Aedui

[
Gaul in the 1st century BC, showing the relative position of the Aedui tribe.]

Aedui, Haedui or Hedui (Gr. "Aidouoi"), are Gallic people of Gallia Lugdunensis, who inhabited the country between the Arar (Saone) and Liger (Loire), in today's France.

The statement in Strabo (ii. 3. 192) that they dwelt between the Arar and Dubis (Doubs) is incorrect. Their territory thus included the greater part of the modern departments of Saône-et-Loire, Côte-d'Or and Nièvre. According to Livy (v. 34), they took part in the expedition of Bellovesus into Italy in the 6th century BC.

Before Caesar's time they had attached themselves to the Romans, and were honoured with the title of brothers and kinsmen of the Roman people. When the Sequani, their neighbours on the other side of the Arar, with whom they were continually quarrelling, invaded their country and subjugated them with the assistance of a Germanic chieftain named Ariovistus, the Aedui sent Diviciacus, the druid, to Rome to appeal to the senate for help, but his mission was unsuccessful.

On his arrival in Gaul (58 BC), Caesar restored their independence. In spite of this, the Aedui joined the Gallic coalition against Caesar ("B. G." vii. 42), but after the surrender of Vercingetorix at Alesia were glad to return to their allegiance. Augustus dismantled their native capital Bibracte on Mont Beuvray, and substituted a new town with a half-Roman, half-Gaulish name, Augustodunum (modern Autun).

In 21, during the reign of Tiberius, they revolted under Julius Sacrovir, and seized Augustudunum, but were soon put down by Gaius Silius (Tacitus "Ann." iii. 43-46). The Aedui were the first of the Gauls to receive from the emperor Claudius the distinction of "jus honorum". The oration of Eumenius, in which he pleaded for the restoration of the schools of his native place Augustodunum, shows that the district was neglected. The chief magistrate of the Aedui in Caesar's time was called Vergobretus (according to Mommsen, "judgment-worker"), who was elected annually, possessed powers of life and death, but was forbidden to go beyond the frontier. Certain clientes, or small communities, were also dependent upon the Aedui.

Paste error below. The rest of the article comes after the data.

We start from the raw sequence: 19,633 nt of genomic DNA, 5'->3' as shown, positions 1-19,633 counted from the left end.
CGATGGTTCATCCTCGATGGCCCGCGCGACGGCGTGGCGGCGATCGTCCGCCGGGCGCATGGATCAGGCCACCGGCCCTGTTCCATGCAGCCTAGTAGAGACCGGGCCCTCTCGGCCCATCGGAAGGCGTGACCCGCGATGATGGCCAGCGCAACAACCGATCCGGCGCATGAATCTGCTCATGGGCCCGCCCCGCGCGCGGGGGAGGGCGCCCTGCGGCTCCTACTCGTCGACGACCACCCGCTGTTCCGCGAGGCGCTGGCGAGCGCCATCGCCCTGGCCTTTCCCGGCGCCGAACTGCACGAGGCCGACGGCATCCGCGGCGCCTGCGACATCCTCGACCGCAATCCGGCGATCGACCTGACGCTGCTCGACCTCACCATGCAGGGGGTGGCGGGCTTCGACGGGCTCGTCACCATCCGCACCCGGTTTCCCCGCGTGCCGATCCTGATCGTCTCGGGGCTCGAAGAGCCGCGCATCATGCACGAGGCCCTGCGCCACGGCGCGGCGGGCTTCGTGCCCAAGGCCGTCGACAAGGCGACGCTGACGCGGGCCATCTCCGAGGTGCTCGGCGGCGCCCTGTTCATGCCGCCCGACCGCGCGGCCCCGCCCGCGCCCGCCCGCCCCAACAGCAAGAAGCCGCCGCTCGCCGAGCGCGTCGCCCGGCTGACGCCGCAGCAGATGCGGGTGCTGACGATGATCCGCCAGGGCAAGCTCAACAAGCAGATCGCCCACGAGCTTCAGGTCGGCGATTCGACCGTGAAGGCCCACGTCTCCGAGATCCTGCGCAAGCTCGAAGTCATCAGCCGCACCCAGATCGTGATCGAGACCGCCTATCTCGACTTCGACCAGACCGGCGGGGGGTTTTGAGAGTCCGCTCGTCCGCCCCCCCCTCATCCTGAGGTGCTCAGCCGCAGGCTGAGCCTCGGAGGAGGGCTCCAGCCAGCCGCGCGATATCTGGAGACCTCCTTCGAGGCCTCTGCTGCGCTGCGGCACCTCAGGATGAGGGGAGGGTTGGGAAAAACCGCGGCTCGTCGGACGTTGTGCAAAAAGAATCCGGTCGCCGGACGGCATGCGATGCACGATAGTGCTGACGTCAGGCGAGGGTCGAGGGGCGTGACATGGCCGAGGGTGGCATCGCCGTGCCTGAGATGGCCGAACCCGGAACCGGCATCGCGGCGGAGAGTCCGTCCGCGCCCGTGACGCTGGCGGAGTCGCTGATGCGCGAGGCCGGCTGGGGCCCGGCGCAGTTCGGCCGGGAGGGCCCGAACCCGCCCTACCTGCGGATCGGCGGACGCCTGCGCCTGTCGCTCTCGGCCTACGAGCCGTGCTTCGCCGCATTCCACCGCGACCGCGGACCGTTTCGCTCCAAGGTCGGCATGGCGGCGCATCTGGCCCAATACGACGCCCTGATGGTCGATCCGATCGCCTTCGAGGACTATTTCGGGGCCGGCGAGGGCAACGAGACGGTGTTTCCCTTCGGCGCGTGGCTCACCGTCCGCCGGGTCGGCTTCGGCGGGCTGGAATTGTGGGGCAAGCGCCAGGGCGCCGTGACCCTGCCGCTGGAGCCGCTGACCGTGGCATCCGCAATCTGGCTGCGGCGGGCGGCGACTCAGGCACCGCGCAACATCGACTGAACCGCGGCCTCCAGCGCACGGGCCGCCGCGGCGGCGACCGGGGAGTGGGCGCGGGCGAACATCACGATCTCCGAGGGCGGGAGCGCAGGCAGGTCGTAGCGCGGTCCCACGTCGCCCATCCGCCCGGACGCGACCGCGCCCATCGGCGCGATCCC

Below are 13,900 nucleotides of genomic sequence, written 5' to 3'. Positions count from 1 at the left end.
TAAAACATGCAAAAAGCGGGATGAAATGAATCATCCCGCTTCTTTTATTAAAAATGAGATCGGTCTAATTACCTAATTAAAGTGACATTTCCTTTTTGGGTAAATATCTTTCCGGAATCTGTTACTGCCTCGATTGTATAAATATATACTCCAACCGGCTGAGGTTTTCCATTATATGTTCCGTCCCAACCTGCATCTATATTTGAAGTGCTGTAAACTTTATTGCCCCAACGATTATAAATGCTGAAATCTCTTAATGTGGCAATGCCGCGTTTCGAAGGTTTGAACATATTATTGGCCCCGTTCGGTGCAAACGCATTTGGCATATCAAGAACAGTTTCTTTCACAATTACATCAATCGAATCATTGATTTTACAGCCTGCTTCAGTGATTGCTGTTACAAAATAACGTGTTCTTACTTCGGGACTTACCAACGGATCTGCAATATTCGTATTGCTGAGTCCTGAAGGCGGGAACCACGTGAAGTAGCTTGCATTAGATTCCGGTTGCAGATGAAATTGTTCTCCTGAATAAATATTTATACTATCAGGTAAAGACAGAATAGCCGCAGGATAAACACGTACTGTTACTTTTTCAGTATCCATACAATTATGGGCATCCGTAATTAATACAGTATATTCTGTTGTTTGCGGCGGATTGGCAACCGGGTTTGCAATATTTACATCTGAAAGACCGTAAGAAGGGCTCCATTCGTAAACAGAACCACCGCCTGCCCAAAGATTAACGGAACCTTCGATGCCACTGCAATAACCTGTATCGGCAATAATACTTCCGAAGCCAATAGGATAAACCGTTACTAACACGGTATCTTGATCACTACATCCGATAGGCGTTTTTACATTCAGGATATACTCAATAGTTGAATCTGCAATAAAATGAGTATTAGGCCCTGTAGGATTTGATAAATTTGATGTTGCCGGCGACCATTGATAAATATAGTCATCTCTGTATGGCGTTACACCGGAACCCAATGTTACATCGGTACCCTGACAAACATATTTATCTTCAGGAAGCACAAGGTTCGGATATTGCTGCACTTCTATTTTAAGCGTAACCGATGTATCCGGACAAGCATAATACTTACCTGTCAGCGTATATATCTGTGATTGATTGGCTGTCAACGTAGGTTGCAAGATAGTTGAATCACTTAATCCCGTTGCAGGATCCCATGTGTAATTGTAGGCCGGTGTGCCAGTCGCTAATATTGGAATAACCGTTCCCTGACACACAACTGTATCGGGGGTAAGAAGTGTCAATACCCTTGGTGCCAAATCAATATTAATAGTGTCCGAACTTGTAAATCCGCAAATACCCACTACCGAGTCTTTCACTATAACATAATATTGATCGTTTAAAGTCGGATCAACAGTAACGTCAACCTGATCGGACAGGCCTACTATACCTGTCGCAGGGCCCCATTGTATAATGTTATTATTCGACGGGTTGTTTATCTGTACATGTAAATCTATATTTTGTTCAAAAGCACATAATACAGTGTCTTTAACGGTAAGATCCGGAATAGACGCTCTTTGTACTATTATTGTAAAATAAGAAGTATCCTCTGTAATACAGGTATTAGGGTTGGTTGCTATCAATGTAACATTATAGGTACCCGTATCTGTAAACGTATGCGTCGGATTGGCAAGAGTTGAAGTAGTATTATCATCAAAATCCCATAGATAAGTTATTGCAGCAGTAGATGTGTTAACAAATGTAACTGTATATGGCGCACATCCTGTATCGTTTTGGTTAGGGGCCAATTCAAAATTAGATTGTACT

The Aedui adopted many of the governmental practices of the Romans, such as the electing of magistrates and other officials.

ee also

* List of peoples of Gaul

References

*A. E. Desjardins, "Geographie de la Gaule," ii. (1876-1893)
*T. R. Holmes, "Caesar's Conquest of Gaul" (1899).

ources

*1911


Wikimedia Foundation. 2010.

Look at other dictionaries:

  • AEDUI — Hedui Plinio l. 4. c. 18. et aliis, Galliae Celticae populi potentissimi, quorum regio Burgundiae Ducatus, et urbs Augustodunum; a Sequanis populis alterius Burgundiae, Arari fluvio divisi. Horum tractus hodie l. Autunois dicitur, ab eorum urbe… …   Hofmann J. Lexicon universale

  • Aedui — Aedui, gall. Volk zwischen Loire und Saone, riefen den Cäsar herbei, der sie als röm. Bundesgenossen aufnahm und Gallien unterjochte …   Herders Conversations-Lexikon

  • Aedui —   Plural, lateinischer Name des gallischen Volks der Äduer …   Universal-Lexikon

  • Aedui — ▪ people       Celtic tribe of central Gaul (occupying most of what was later the French région of Burgundy), chiefly responsible for the diplomatic situation exploited by Julius Caesar (Caesar, Julius) when he began his conquests in that region… …   Universalium

  • Diviciacus (Aedui) — Diviciacus or Divitiacus of the Aedui is the only druid from antiquity whose existence is attested by name. He should not be confused with the king of the Suessiones also known by the Latinised name Diviciacus; coins, possibly issued by the… …   Wikipedia

  • ЭДУИ —    • Aedui, Haedui,          кельтский народ в Галлии (Caes. b. g. 1, 10), между Луарой и Саоной до окрестностей Лиона; первый присоединился к римлянам и потому еще до Цезаря получил почетные названия братьев и союзников (т. ж. 1, 31, 7. 6, 12.… …   Реальный словарь классических древностей

  • Ariovistus — was a leader of the Suebi and other allied Germanic peoples in the second quarter of the 1st century BC. He and his followers took part in a war in Gaul, assisting the Arverni and Sequani to defeat their rivals the Aedui, and settled in large… …   Wikipedia

  • Gallic Wars — This article is about the military campaign. For Julius Caesar s writings, see Commentarii de Bello Gallico. Gallic War Vercingetorix Throws Down His Arms at the Feet of Ju …   Wikipedia

  • Commentarii de Bello Gallico — (Commentaries on the Gallic War)   …   Wikipedia

  • Sequani — A portion of the map, Gallia, from Butler s 1907 atlas showing the divisions of the diocese of Gaul in the late Roman Empire.[1] According to the key, the map depicts 17 Provinciae Galliae, Provinces of Gaul, of which the 17th, [Provincia] Maxima …   Wikipedia

Share the article and excerpts

Direct link
Do a right-click on the link above
and select “Copy Link”